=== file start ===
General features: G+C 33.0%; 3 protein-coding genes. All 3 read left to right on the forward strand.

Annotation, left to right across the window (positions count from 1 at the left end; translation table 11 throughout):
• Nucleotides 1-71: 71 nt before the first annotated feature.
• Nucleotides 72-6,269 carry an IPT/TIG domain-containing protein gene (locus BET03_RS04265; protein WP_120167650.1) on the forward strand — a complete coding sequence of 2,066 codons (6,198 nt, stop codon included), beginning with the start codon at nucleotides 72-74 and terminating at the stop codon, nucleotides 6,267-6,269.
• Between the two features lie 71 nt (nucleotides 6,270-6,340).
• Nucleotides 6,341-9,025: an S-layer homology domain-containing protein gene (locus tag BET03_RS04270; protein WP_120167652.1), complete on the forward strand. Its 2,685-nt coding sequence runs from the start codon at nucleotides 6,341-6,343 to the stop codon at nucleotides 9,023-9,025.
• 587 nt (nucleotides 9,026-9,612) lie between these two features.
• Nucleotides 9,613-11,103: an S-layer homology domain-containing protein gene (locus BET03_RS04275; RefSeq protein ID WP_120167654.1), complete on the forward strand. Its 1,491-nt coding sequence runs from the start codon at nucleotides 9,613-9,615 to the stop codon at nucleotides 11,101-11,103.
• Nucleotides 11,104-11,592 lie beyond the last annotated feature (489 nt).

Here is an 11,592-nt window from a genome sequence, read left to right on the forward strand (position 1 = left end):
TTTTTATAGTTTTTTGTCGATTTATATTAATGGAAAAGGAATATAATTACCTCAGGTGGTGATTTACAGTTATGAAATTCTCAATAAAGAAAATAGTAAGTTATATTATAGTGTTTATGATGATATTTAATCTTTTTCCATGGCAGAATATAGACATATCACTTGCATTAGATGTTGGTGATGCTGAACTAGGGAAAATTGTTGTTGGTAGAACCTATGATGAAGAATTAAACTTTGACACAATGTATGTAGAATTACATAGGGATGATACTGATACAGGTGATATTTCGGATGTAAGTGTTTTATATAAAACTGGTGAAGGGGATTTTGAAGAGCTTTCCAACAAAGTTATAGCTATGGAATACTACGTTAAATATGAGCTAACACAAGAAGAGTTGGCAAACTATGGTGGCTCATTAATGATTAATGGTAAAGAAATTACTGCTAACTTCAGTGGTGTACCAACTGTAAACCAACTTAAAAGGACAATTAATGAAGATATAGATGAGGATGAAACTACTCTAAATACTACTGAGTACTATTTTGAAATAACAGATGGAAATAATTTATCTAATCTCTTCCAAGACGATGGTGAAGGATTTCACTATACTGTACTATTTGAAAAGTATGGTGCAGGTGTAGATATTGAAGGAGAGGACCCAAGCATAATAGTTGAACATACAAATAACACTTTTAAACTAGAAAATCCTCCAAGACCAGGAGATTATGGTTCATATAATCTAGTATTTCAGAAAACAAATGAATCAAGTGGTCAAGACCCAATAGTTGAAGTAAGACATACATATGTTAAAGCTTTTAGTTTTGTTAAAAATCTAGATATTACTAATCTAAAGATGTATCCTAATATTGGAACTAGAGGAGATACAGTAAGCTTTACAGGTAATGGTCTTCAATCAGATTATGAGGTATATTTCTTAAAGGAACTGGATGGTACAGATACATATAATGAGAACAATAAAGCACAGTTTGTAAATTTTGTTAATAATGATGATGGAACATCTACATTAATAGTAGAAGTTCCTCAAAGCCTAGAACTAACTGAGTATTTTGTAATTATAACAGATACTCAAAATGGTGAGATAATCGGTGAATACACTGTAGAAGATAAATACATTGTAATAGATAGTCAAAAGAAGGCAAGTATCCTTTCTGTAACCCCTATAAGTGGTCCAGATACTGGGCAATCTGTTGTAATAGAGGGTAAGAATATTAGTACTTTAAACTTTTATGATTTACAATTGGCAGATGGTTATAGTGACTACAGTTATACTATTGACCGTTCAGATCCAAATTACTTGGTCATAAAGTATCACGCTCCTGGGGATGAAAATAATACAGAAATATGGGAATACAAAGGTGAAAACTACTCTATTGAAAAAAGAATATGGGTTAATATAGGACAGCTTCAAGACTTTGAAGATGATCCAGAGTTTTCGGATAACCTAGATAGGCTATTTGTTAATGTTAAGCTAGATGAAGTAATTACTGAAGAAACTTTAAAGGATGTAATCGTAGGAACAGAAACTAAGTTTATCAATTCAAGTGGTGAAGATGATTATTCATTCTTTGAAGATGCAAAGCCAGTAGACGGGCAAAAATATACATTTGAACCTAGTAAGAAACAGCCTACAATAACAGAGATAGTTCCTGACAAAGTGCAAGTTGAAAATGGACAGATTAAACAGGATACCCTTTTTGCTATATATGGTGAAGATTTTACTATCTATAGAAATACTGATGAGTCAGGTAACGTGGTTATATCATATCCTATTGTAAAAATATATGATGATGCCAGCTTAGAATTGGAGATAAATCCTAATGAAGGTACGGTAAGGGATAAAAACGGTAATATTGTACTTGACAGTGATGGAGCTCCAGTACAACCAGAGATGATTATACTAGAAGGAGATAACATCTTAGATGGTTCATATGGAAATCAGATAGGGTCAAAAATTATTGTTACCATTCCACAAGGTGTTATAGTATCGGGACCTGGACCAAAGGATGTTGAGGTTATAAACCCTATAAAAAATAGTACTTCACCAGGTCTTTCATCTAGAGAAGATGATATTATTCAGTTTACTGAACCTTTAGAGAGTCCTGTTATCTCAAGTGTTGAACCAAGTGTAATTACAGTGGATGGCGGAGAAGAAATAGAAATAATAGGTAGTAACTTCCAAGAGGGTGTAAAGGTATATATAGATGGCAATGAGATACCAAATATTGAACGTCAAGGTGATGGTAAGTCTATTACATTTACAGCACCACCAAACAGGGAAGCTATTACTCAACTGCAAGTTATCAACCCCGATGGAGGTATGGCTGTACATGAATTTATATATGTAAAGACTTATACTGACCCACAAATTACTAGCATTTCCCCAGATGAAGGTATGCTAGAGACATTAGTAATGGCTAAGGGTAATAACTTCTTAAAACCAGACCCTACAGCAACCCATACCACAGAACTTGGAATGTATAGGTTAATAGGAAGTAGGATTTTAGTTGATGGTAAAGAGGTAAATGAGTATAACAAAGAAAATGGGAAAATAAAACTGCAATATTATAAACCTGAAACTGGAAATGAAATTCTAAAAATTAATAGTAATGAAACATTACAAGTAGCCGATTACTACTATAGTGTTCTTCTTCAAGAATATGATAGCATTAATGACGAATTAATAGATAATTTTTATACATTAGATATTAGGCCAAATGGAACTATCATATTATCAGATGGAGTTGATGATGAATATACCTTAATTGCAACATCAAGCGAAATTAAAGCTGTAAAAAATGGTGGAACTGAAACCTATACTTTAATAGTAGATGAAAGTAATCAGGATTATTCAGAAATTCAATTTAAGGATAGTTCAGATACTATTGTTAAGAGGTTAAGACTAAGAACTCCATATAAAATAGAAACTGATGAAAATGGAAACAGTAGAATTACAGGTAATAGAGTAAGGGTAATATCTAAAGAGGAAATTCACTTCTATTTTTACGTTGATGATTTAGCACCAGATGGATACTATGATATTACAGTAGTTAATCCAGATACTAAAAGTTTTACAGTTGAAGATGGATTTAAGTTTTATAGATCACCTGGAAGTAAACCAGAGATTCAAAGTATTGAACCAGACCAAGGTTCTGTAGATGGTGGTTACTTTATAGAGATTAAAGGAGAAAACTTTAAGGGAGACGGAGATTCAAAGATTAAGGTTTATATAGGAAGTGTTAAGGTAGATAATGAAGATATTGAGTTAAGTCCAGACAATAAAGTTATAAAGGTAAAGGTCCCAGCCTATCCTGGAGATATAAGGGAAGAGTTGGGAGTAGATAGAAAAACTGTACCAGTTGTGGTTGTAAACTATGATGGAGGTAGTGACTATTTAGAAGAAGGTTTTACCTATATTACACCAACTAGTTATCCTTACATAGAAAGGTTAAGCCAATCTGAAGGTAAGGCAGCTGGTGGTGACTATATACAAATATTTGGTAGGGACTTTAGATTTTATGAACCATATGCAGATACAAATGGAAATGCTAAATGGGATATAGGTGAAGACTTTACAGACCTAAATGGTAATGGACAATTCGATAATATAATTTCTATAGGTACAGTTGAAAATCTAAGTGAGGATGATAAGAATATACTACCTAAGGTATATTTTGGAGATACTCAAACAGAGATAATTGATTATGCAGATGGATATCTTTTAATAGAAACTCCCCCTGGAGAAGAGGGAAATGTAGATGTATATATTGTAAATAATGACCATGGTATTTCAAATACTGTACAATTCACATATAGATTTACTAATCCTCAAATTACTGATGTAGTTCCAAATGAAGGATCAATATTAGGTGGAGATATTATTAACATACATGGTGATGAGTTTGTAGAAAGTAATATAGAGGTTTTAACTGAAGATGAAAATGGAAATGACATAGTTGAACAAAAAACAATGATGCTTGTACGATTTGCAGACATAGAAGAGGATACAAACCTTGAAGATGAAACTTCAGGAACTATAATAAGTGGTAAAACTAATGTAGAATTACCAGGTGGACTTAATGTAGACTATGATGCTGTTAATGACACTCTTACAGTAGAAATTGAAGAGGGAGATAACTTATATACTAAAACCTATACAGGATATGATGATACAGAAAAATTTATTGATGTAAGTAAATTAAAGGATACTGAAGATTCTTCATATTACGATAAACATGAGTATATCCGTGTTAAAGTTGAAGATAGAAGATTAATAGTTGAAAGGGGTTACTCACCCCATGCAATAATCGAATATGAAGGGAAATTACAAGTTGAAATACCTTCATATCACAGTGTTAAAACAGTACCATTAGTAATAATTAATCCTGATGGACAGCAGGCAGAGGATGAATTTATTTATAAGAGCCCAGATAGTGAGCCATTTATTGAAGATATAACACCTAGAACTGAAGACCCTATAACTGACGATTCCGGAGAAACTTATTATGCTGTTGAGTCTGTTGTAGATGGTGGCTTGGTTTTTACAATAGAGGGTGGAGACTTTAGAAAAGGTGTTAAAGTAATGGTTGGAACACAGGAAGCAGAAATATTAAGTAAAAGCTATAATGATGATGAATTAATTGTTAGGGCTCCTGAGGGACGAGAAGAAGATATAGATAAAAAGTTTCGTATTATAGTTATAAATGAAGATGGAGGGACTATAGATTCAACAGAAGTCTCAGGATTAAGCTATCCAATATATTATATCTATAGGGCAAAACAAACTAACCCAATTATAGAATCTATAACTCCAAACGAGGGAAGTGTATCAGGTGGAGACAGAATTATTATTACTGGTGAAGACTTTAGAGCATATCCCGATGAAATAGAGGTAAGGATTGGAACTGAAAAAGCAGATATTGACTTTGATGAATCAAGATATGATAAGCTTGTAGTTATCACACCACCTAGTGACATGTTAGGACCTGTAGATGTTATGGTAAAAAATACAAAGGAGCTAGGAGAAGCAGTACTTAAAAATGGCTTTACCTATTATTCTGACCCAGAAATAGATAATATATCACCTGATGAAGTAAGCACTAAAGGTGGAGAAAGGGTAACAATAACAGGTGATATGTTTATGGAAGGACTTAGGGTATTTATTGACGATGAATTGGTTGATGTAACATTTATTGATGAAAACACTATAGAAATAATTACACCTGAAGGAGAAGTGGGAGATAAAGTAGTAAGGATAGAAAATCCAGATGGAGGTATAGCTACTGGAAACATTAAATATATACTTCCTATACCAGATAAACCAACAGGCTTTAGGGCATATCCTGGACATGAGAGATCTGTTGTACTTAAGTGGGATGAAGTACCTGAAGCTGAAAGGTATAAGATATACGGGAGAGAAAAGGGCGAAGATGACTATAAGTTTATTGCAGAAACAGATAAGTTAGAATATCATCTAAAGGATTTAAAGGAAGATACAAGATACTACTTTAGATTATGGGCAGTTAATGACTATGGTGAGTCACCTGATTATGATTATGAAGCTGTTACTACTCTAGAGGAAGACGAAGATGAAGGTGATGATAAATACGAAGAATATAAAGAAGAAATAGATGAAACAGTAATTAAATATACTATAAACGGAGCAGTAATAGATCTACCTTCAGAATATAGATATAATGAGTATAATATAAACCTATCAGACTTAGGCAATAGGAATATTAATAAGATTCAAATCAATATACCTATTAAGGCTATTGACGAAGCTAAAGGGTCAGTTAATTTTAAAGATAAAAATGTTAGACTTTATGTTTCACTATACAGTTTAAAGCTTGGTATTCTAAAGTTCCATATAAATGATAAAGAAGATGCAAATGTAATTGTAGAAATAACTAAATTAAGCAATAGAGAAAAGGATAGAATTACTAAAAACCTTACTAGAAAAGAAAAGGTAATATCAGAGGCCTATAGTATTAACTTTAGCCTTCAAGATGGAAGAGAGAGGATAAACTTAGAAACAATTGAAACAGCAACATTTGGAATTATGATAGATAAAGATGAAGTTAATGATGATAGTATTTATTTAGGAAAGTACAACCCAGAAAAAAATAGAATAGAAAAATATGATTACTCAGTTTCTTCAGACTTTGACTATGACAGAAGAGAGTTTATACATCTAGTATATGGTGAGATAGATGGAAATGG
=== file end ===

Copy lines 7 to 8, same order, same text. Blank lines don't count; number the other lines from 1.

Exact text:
• 587 nt (nucleotides 9,026-9,612) lie between these two features.
• Nucleotides 9,613-11,103: an S-layer homology domain-containing protein gene (locus BET03_RS04275; RefSeq protein ID WP_120167654.1), complete on the forward strand. Its 1,491-nt coding sequence runs from the start codon at nucleotides 9,613-9,615 to the stop codon at nucleotides 11,101-11,103.